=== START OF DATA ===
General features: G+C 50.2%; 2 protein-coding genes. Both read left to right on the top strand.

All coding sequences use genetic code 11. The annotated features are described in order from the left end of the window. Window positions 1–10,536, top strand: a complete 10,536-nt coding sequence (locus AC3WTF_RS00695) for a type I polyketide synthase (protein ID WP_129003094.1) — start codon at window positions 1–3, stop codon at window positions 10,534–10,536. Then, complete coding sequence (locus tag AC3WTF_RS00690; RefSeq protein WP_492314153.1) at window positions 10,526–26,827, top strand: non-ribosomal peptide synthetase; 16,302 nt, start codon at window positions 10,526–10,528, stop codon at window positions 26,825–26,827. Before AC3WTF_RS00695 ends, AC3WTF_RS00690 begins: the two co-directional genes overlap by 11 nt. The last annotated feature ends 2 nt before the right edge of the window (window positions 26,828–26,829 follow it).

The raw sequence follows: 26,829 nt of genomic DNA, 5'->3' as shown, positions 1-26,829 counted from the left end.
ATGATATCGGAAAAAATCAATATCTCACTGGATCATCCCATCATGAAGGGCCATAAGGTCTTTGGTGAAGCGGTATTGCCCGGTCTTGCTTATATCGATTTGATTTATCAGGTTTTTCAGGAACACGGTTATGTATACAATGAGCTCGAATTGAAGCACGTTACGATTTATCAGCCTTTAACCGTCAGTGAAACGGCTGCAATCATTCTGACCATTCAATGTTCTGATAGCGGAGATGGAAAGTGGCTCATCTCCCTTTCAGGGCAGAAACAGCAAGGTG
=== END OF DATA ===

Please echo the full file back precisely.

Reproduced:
General features: G+C 50.2%; 2 protein-coding genes. Both read left to right on the top strand.

All coding sequences use genetic code 11. The annotated features are described in order from the left end of the window. Window positions 1–10,536, top strand: a complete 10,536-nt coding sequence (locus AC3WTF_RS00695) for a type I polyketide synthase (protein ID WP_129003094.1) — start codon at window positions 1–3, stop codon at window positions 10,534–10,536. Then, complete coding sequence (locus tag AC3WTF_RS00690; RefSeq protein WP_492314153.1) at window positions 10,526–26,827, top strand: non-ribosomal peptide synthetase; 16,302 nt, start codon at window positions 10,526–10,528, stop codon at window positions 26,825–26,827. Before AC3WTF_RS00695 ends, AC3WTF_RS00690 begins: the two co-directional genes overlap by 11 nt. The last annotated feature ends 2 nt before the right edge of the window (window positions 26,828–26,829 follow it).

The raw sequence follows: 26,829 nt of genomic DNA, 5'->3' as shown, positions 1-26,829 counted from the left end.
ATGATATCGGAAAAAATCAATATCTCACTGGATCATCCCATCATGAAGGGCCATAAGGTCTTTGGTGAAGCGGTATTGCCCGGTCTTGCTTATATCGATTTGATTTATCAGGTTTTTCAGGAACACGGTTATGTATACAATGAGCTCGAATTGAAGCACGTTACGATTTATCAGCCTTTAACCGTCAGTGAAACGGCTGCAATCATTCTGACCATTCAATGTTCTGATAGCGGAGATGGAAAGTGGCTCATCTCCCTTTCAGGGCAGAAACAGCAAGGTG